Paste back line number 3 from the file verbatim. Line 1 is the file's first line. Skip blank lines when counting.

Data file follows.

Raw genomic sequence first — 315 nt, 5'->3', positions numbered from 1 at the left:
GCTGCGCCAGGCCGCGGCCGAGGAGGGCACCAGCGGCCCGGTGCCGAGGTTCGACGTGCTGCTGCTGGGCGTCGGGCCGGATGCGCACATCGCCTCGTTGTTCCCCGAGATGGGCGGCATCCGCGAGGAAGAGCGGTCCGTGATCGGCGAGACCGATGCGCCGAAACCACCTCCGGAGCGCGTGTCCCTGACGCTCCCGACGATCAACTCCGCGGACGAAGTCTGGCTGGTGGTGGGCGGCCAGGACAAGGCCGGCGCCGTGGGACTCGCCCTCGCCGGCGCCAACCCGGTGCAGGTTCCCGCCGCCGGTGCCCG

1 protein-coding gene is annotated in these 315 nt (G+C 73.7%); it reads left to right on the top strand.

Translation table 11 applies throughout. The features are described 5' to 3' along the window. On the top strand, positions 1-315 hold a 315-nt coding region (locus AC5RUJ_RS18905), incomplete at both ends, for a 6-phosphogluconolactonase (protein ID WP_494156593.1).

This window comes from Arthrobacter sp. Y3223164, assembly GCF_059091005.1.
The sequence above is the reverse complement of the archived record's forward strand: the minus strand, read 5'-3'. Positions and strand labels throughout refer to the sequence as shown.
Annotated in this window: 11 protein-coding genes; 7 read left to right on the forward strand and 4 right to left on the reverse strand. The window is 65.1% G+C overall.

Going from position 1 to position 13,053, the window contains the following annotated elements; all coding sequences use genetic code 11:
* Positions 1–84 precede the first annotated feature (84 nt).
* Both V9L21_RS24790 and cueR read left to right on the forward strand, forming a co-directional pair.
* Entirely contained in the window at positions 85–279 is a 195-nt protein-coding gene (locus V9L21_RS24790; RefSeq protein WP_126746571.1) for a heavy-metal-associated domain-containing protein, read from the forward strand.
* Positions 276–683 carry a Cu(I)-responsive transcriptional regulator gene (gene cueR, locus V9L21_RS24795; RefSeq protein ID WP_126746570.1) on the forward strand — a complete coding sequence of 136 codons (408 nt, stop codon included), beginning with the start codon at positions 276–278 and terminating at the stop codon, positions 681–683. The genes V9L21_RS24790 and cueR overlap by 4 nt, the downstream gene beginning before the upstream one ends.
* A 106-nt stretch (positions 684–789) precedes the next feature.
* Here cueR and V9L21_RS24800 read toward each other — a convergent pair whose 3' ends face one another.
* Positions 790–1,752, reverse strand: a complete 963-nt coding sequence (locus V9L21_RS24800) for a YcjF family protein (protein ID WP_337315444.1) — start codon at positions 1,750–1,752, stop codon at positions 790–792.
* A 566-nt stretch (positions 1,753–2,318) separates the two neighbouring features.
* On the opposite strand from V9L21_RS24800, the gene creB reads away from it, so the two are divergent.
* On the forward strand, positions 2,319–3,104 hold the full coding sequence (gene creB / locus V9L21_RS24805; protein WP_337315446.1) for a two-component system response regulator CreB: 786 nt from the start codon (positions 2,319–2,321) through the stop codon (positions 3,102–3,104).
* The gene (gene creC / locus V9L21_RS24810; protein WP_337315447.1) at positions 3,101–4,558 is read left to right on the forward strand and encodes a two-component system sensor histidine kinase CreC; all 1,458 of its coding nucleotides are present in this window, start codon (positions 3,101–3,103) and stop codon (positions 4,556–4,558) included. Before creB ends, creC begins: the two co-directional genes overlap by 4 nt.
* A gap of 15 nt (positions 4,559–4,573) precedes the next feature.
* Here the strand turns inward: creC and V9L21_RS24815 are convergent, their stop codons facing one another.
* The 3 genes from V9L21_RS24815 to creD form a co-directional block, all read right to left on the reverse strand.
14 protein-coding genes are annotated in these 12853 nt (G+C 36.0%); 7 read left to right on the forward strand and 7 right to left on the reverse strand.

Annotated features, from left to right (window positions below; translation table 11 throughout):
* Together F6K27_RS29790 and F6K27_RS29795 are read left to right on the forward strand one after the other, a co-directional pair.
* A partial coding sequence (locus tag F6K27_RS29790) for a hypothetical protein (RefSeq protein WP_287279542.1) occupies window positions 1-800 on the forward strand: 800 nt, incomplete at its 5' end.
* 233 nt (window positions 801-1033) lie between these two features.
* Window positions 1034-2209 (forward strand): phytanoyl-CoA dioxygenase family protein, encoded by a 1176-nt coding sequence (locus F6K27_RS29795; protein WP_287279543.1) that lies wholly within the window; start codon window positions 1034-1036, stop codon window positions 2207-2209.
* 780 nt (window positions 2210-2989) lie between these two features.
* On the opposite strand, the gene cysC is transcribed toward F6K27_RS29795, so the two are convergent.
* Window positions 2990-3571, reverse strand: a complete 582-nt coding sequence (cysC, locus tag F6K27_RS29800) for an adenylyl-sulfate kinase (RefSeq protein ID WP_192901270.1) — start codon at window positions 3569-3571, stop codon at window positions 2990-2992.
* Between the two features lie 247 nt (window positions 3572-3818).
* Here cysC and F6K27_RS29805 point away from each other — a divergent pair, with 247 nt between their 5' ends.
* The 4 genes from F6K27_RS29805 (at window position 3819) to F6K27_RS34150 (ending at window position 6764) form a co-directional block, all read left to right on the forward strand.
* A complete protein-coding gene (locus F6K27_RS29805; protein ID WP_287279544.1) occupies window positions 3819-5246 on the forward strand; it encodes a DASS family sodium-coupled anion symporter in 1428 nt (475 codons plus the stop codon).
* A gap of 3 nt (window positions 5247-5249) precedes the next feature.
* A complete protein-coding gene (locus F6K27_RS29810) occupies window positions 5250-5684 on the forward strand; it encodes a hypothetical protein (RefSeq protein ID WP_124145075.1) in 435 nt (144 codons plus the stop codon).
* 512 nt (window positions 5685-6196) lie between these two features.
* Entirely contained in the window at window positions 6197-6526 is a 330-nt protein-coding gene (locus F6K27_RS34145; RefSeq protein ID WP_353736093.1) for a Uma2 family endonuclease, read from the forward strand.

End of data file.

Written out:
1 protein-coding gene is annotated in these 315 nt (G+C 73.7%); it reads left to right on the top strand.